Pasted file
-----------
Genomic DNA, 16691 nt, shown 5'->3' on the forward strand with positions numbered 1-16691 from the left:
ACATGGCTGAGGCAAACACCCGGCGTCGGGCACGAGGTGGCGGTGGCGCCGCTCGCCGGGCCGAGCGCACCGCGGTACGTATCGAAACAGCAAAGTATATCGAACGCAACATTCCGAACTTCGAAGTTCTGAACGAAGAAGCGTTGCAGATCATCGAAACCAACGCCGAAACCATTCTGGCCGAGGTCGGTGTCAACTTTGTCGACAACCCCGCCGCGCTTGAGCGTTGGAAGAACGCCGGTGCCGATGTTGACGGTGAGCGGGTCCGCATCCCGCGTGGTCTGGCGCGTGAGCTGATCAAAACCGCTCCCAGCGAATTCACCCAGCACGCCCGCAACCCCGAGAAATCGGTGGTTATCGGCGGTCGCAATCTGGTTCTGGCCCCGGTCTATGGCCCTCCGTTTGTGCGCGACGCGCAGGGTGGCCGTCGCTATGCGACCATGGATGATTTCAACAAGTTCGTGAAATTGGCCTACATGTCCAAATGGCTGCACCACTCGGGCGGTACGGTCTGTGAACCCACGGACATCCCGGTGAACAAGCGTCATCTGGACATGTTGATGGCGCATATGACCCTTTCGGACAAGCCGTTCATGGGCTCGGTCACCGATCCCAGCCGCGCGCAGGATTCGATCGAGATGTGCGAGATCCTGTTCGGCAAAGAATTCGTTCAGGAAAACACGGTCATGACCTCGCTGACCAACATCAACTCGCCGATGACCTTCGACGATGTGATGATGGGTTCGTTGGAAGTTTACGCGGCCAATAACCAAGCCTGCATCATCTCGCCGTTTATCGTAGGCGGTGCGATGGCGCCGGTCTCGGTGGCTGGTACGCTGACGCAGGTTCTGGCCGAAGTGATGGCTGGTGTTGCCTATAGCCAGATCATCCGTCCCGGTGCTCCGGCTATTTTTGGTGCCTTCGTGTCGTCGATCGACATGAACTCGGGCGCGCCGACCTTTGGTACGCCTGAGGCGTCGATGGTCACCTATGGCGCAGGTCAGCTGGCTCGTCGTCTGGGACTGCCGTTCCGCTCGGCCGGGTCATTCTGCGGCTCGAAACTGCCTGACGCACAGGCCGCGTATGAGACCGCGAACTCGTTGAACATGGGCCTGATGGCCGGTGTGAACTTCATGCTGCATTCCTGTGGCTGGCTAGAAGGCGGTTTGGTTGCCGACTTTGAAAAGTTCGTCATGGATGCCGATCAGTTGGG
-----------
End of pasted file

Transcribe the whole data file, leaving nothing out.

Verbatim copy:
Genomic DNA, 16691 nt, shown 5'->3' on the forward strand with positions numbered 1-16691 from the left:
ACATGGCTGAGGCAAACACCCGGCGTCGGGCACGAGGTGGCGGTGGCGCCGCTCGCCGGGCCGAGCGCACCGCGGTACGTATCGAAACAGCAAAGTATATCGAACGCAACATTCCGAACTTCGAAGTTCTGAACGAAGAAGCGTTGCAGATCATCGAAACCAACGCCGAAACCATTCTGGCCGAGGTCGGTGTCAACTTTGTCGACAACCCCGCCGCGCTTGAGCGTTGGAAGAACGCCGGTGCCGATGTTGACGGTGAGCGGGTCCGCATCCCGCGTGGTCTGGCGCGTGAGCTGATCAAAACCGCTCCCAGCGAATTCACCCAGCACGCCCGCAACCCCGAGAAATCGGTGGTTATCGGCGGTCGCAATCTGGTTCTGGCCCCGGTCTATGGCCCTCCGTTTGTGCGCGACGCGCAGGGTGGCCGTCGCTATGCGACCATGGATGATTTCAACAAGTTCGTGAAATTGGCCTACATGTCCAAATGGCTGCACCACTCGGGCGGTACGGTCTGTGAACCCACGGACATCCCGGTGAACAAGCGTCATCTGGACATGTTGATGGCGCATATGACCCTTTCGGACAAGCCGTTCATGGGCTCGGTCACCGATCCCAGCCGCGCGCAGGATTCGATCGAGATGTGCGAGATCCTGTTCGGCAAAGAATTCGTTCAGGAAAACACGGTCATGACCTCGCTGACCAACATCAACTCGCCGATGACCTTCGACGATGTGATGATGGGTTCGTTGGAAGTTTACGCGGCCAATAACCAAGCCTGCATCATCTCGCCGTTTATCGTAGGCGGTGCGATGGCGCCGGTCTCGGTGGCTGGTACGCTGACGCAGGTTCTGGCCGAAGTGATGGCTGGTGTTGCCTATAGCCAGATCATCCGTCCCGGTGCTCCGGCTATTTTTGGTGCCTTCGTGTCGTCGATCGACATGAACTCGGGCGCGCCGACCTTTGGTACGCCTGAGGCGTCGATGGTCACCTATGGCGCAGGTCAGCTGGCTCGTCGTCTGGGACTGCCGTTCCGCTCGGCCGGGTCATTCTGCGGCTCGAAACTGCCTGACGCACAGGCCGCGTATGAGACCGCGAACTCGTTGAACATGGGCCTGATGGCCGGTGTGAACTTCATGCTGCATTCCTGTGGCTGGCTAGAAGGCGGTTTGGTTGCCGACTTTGAAAAGTTCGTCATGGATGCCGATCAGTTGGG